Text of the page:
Halfway through, an African gentleman appeared from the second curtained area clad in striped seamless trunks. His bubble butt was a temporary distraction from my prayers. Before long, I was instructed to enter the second curtained area where the bath was located. There were two volunteers inside and one of them asked me to face the wall and remove my underwear while he held up a piece of wet cloth. He then tightly wrapped the same cloth around my waist. He asked me my preferred language and directed me to the edge of the water. The holy bath is like a bath tub with steps leading into it. At the other end of the wall is a large statue of Our Lady of Lourdes and a smaller statue at the edge of the tub. There I raised up my intentions to Mother Mary. Once I signaled my readiness, the volunteers started praying and then I was led down into the freezing water. Once I reached the middle I was submerged into the water with the exception of my face. That submersion felt amazing. In a few seconds I was held up again and I continued my praying in front the statue of Our Lady. By that time, I felt that my legs were not my own but I wasn't shivering at all.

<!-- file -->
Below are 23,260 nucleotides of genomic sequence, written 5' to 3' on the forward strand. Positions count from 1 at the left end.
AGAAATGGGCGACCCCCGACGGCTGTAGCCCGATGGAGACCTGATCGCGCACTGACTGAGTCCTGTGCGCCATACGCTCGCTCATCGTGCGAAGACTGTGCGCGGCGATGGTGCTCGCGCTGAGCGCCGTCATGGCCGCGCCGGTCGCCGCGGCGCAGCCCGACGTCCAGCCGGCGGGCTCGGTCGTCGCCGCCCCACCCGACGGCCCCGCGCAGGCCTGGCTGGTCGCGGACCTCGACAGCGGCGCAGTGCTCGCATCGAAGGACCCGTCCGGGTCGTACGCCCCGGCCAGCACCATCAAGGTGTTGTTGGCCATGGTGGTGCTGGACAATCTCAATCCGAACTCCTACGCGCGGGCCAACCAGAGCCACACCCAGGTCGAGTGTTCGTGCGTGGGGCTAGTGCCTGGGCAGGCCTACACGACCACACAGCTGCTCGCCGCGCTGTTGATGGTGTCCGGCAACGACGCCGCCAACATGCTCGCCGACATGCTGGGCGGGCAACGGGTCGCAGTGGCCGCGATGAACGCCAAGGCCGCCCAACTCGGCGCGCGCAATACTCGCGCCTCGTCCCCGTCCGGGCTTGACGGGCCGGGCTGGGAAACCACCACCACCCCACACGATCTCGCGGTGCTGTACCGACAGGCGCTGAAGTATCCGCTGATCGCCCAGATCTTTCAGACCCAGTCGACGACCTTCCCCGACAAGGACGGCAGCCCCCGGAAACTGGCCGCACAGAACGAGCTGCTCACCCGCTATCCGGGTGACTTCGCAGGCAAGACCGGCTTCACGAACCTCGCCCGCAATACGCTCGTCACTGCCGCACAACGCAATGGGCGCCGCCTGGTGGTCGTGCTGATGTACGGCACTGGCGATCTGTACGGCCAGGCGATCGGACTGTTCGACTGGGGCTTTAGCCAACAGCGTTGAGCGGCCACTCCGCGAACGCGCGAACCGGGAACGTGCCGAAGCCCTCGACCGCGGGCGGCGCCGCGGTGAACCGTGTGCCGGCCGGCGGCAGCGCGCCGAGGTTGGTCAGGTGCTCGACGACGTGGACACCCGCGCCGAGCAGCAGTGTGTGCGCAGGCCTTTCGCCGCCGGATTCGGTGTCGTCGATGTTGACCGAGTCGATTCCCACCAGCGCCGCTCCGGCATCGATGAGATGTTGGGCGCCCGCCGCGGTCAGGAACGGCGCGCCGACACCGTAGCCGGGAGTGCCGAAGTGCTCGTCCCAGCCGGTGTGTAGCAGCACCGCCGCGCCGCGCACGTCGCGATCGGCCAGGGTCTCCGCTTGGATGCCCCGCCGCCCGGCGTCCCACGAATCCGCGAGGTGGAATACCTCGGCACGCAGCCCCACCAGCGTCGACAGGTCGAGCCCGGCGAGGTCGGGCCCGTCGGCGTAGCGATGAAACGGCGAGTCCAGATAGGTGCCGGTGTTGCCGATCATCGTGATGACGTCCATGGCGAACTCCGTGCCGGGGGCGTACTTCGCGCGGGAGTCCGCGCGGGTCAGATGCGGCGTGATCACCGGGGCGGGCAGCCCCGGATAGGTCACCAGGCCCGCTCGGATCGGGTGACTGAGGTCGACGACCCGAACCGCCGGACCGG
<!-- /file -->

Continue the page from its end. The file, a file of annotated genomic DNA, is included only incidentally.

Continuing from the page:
Our Lady of Lourdes, Pray for us.
St. Bernadette, Pray for us.
With that, they helped me out. I was brought to the wall again and the volunteer asked me to pull on my underwear and I walked back out to put on my clothes. For some reason, it was not a problem although I did not towel off at all. I just wiped my hair with my handkerchief. When I got out, I felt a warm tingling from the tip of my toes to my torso. A must-do at Lourdes.
We were free to move around by ourselves after that. There was much to see in Lourdes, taking in the sights and sounds. The air is fresh and the sound of birds chirping permeates the air.